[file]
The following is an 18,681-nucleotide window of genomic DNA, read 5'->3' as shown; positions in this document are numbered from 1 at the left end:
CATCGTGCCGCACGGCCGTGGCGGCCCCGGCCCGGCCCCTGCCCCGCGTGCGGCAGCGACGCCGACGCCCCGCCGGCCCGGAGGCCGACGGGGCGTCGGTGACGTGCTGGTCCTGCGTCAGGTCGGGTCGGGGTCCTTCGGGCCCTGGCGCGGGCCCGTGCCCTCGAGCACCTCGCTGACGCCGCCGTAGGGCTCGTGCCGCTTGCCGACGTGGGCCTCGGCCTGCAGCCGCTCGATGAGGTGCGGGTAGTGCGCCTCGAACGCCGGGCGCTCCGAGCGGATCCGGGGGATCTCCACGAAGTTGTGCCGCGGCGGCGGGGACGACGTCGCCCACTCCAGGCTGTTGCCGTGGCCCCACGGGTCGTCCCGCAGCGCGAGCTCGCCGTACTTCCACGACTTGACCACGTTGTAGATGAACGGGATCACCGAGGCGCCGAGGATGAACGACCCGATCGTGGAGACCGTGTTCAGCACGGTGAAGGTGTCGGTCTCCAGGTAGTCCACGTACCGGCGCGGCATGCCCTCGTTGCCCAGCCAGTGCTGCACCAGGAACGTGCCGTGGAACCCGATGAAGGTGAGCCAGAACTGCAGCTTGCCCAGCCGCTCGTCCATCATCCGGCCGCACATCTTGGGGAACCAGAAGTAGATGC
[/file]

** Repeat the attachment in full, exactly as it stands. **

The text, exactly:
The following is an 18,681-nucleotide window of genomic DNA, read 5'->3' as shown; positions in this document are numbered from 1 at the left end:
CATCGTGCCGCACGGCCGTGGCGGCCCCGGCCCGGCCCCTGCCCCGCGTGCGGCAGCGACGCCGACGCCCCGCCGGCCCGGAGGCCGACGGGGCGTCGGTGACGTGCTGGTCCTGCGTCAGGTCGGGTCGGGGTCCTTCGGGCCCTGGCGCGGGCCCGTGCCCTCGAGCACCTCGCTGACGCCGCCGTAGGGCTCGTGCCGCTTGCCGACGTGGGCCTCGGCCTGCAGCCGCTCGATGAGGTGCGGGTAGTGCGCCTCGAACGCCGGGCGCTCCGAGCGGATCCGGGGGATCTCCACGAAGTTGTGCCGCGGCGGCGGGGACGACGTCGCCCACTCCAGGCTGTTGCCGTGGCCCCACGGGTCGTCCCGCAGCGCGAGCTCGCCGTACTTCCACGACTTGACCACGTTGTAGATGAACGGGATCACCGAGGCGCCGAGGATGAACGACCCGATCGTGGAGACCGTGTTCAGCACGGTGAAGGTGTCGGTCTCCAGGTAGTCCACGTACCGGCGCGGCATGCCCTCGTTGCCCAGCCAGTGCTGCACCAGGAACGTGCCGTGGAACCCGATGAAGGTGAGCCAGAACTGCAGCTTGCCCAGCCGCTCGTCCATCATCCGGCCGCACATCTTGGGGAACCAGAAGTAGATGC